The Day, New London, Conn.
Mar. 6—PRESTON — With only four active and trained volunteer firefighters combined at the town’s two fire departments, fire Chief Tom Casey has renewed his annual plea for increased paid staff to answer emergency calls.
Casey presented his proposed budget to the Board of Selectmen via video conference last week, outlining three options.
Adding a second full-time firefighter/EMT at a projected cost of $72,250 would cover another 260 shifts per year.
A second option would add $50,000 to the budget to hire more part-time per diem firefighters to cover about 330 more shifts.
A third option had no new staffing and only fixed increases — 1.5% salary increase, health insurance and other increased costs — but the problem of inadequate response would continue, he said.
“I have been aggressively requesting additional paid staff for the last five years,” Casey told selectmen. “I have been raising the alarm about the decline in volunteer response, which has been occurring for more than 20 years, and things have only gotten worse.”
The town now has Casey and fire Capt. Michael Guiher as full-time firefighters and part-time per diem firefighters to cover three shifts per day, 24 hours, seven days a week. But getting volunteers for the staffing needed for many calls has been a growing problem, Casey said.
In calendar year 2020, Preston responded to 679 calls. Of those, 545 — or 80% — had no volunteer response, Casey said. Many calls were for emergency medical services, and the paid response was adequate, he said. But 89 were fire calls, and 55 of those had no volunteer response.
Another 47 of the 679 calls were for life-threatening motor vehicle accidents, requiring either fire control, extradition or both, and on 30 calls, no volunteers responded, Casey reported. On 14 of the 17 calls with some volunteer response, participants were only qualified to help with traffic control or logistics, such as handing equipment to firefighters.
Although the town budgets for at least one paid staff member on all shifts, that is not always possible, Casey said. Most of Preston’s per diem staff are paid firefighters in other towns. During a recent snowstorm, those scheduled for Preston shifts were called to work in their primary towns, he said.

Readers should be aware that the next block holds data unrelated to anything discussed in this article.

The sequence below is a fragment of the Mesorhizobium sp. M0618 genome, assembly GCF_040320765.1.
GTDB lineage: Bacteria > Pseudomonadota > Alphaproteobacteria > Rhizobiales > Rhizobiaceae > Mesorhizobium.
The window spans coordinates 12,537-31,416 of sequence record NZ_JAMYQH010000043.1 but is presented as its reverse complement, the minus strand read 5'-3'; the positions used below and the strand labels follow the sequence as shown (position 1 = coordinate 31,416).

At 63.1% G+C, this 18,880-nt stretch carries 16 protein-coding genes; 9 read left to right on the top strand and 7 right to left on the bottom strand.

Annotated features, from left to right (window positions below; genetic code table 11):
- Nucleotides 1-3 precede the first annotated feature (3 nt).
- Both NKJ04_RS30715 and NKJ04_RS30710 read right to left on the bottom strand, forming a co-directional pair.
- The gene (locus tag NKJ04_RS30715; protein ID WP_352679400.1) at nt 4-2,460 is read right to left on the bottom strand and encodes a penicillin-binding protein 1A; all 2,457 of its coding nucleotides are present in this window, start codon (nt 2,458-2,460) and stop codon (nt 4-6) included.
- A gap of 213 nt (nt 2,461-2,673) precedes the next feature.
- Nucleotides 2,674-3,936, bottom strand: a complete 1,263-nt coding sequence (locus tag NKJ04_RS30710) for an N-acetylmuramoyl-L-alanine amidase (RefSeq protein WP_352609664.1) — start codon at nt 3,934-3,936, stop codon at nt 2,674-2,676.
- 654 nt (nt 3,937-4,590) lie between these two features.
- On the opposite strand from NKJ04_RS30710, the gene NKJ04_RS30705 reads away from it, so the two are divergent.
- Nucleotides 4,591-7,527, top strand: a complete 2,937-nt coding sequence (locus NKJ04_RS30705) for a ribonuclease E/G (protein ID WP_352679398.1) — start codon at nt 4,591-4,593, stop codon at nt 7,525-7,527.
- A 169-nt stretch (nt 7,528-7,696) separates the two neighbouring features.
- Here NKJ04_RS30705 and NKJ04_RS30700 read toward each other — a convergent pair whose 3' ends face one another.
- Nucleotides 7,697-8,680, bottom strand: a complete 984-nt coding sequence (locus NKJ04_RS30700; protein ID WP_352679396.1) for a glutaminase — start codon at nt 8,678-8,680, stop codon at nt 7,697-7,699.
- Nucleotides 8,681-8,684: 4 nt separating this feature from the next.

“We don’t fight fires with bucket brigades anymore,” Casey said, “and in light of that, we can’t expect to continue the old emergency response system in the modern world of today. The days of the volunteer are waning. I don’t see in the immediate future a surprising growth.”
He presented another imminent issue to selectmen last week: Casey, 61, plans to retire by the end of 2021. He started as the town’s first paid fire chief in 2007. Over the years, he has worked more and more hours, stating frankly that he has been available “24/7.” He has not had a true vacation in five years, responding on many days off.
Casey’s preferred option is to hire a second full-time firefighter. Adding money for more per diem shifts would be his second choice, but he told selectmen as more local towns hire part-time firefighters — Lisbon, North Stonington and Canterbury added part-time paid staff this year — the pool of available firefighters is dwindling.
“We are not alone in this,” he said. “Really, it’s just a sign of the times; whether we like it, whether we approve of it, whether we think it’s a good thing or not, it is the future.”
First Selectwoman Sandra Allyn-Gauthier said the board will discuss Casey’s fire budget options at upcoming budget workshops. Selectmen must submit the proposed town budget to the Board of Finance by April 6.
Long-term, Allyn-Gauthier said the town is exploring ways to recruit more volunteer firefighters, including checking with towns that offer property tax breaks to active volunteers who respond to a minimum number of calls. Selectman Kenneth Zachem suggested the town offer to reimburse volunteers for required annual physicals.
Preston currently does not offer property tax breaks to volunteer firefighters.
“The per diems have worked well over the years, but understanding that there’s only so many firefighters in the area,” Allyn-Gauthier said. “More towns are looking to do this, so there are fewer people available.”
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